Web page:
The Instrument Landing System, also known as ILS for short, is a ground-based instrument approach system designed to aid pilots in the landing of aircraft, especially during low visibility situations such as inclement weather or nighttime landings. The system uses a series of radio transmitters and bright, color-coded lights to aid a pilot on runway approach and landing. Each runway that is equipped with an Instrument Landing System has its own procedures on how to approach the runway by Instrument Flight Rules (IFR).
The system utilizes two sub-systems, known as the Localizer and Glideslope. The Localizer provides guidance from left to right, and the Glideslope provides vertical guidance to provide elevation information. The Localizer and Glideslope work together to line an aircraft up with the runway to provide a straight, smooth, and safe landing.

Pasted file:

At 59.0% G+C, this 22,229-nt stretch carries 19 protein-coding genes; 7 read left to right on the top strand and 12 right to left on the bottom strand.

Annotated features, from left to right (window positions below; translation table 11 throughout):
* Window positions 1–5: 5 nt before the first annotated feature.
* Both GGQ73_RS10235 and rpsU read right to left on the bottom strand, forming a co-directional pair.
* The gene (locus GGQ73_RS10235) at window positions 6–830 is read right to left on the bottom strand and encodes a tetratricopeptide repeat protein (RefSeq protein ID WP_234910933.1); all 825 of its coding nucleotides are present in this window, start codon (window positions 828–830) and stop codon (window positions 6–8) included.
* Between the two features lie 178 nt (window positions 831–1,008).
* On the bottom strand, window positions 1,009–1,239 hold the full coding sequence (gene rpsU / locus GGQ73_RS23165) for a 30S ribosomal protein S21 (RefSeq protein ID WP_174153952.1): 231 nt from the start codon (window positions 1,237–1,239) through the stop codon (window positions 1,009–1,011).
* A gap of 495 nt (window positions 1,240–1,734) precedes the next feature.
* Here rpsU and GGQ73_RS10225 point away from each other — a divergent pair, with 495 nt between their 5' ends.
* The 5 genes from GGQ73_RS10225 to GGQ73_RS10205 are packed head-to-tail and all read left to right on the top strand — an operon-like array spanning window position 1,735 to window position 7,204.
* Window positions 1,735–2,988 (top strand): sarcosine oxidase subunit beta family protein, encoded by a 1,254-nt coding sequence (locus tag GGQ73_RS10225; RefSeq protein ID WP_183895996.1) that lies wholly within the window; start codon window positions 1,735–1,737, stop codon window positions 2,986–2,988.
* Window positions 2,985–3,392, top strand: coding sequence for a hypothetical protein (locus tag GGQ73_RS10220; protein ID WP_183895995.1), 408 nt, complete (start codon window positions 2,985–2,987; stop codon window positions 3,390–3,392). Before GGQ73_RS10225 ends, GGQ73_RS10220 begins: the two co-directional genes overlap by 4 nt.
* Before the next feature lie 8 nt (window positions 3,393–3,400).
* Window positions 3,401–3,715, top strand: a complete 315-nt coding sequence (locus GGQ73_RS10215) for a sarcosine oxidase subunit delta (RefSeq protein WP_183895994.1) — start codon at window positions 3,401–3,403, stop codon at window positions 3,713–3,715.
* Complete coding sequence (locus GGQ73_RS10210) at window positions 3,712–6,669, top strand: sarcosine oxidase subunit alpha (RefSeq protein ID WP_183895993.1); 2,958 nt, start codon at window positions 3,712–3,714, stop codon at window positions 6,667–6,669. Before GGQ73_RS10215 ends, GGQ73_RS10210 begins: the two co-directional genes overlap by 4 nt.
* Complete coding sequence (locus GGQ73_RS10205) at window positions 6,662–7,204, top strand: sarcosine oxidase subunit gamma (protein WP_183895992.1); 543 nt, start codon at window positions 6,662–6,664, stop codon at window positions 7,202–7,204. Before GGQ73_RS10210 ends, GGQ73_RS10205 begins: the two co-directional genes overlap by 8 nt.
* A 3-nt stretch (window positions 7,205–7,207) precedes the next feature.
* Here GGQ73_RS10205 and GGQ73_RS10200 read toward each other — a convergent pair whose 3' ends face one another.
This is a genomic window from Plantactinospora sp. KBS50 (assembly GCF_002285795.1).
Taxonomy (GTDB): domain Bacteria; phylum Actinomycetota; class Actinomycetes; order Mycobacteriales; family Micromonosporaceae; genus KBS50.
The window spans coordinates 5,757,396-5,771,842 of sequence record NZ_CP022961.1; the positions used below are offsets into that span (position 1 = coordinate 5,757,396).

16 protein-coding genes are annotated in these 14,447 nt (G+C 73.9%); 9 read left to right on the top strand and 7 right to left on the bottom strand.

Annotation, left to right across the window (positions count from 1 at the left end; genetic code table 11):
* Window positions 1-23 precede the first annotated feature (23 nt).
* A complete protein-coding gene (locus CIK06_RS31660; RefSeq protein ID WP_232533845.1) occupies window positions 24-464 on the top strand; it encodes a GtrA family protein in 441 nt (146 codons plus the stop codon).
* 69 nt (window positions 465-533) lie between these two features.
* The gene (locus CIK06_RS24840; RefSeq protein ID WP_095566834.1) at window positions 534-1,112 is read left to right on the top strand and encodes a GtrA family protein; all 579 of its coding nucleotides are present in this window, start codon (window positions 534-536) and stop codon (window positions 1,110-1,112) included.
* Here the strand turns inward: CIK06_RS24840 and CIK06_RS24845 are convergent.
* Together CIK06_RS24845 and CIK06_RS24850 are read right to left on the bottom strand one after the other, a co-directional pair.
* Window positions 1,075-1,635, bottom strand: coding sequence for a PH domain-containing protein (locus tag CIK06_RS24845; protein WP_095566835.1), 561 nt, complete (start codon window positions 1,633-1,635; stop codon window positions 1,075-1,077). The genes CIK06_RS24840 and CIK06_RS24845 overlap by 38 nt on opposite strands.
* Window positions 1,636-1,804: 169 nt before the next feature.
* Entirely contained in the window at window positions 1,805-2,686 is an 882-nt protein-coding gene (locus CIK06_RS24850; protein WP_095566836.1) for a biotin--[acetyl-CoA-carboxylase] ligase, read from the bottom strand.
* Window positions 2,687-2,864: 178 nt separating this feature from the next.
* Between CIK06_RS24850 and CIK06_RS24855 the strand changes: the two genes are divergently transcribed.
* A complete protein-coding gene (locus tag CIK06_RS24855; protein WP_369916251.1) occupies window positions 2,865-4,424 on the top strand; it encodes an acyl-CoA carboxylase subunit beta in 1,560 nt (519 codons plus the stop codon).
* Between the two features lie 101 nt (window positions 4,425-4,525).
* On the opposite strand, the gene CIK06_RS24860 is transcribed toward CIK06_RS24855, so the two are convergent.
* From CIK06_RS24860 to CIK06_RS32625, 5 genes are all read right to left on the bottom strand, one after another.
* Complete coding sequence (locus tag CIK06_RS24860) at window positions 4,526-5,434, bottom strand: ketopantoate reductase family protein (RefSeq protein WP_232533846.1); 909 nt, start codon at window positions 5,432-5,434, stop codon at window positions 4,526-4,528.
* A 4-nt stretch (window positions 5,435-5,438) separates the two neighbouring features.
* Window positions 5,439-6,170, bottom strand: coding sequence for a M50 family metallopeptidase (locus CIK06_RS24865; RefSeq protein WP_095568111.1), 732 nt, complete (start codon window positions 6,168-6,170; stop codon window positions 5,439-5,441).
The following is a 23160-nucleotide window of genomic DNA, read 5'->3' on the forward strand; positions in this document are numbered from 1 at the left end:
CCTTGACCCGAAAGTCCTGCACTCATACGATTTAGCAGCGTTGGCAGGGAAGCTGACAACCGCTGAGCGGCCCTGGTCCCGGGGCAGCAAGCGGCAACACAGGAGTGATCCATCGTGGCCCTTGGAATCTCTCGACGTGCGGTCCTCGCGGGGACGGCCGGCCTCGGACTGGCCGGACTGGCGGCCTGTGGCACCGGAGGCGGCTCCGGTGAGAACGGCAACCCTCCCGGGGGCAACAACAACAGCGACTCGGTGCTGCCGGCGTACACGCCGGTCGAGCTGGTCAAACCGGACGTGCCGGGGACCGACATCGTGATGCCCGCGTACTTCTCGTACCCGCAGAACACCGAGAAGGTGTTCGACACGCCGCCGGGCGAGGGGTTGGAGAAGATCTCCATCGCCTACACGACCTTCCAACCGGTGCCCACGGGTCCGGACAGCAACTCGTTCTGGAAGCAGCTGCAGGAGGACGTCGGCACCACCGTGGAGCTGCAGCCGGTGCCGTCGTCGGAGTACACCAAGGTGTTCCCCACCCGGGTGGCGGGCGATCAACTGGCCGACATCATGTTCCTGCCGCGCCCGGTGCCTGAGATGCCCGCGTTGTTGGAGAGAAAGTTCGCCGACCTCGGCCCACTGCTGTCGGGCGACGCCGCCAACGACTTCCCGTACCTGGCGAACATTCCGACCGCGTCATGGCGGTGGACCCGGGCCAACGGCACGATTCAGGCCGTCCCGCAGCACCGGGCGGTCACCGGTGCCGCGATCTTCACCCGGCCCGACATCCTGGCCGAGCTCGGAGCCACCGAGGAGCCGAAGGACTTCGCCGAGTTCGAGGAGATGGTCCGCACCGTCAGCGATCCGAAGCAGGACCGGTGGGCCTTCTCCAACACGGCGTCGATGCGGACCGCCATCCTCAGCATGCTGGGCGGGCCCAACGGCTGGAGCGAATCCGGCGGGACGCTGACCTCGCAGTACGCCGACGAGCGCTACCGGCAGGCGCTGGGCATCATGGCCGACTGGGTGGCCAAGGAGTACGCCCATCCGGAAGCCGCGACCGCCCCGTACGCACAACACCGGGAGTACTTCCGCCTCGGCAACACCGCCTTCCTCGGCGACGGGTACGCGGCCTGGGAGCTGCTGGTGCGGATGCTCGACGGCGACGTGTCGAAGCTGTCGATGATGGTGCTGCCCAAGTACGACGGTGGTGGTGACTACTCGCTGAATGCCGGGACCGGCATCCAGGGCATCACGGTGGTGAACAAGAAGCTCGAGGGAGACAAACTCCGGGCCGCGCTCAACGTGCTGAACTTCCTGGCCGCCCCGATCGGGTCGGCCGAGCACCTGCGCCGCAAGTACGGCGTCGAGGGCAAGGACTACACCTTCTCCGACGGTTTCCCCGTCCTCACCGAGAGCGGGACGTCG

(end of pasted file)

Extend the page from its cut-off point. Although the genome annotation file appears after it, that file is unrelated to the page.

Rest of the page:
In addition, the localizer frequently transmits a radio message in Morse code, signaling to both the aircraft and the facility that the system is working correctly and ensuring that the aircraft is tuned to the correct ILS frequency. Airports with ILS equipment also usually have several marker beacons, which let a pilot know how far he is from the runway.
The outer marker provides a height and instrument check reading to aircraft that are close to or already on final approach to the runway. This allows the pilot to verify that the ILS is working properly. The middle marker displays the missed approach point, meaning the aircraft must pull up and try again if the parameters are not in line for a safe landing. The middle marker also indicates that the airport should be just within visual range if weather conditions are gloomy. The final inner marker signifies that the runway is directly in front of the aircraft and that touch-down is quickly approaching.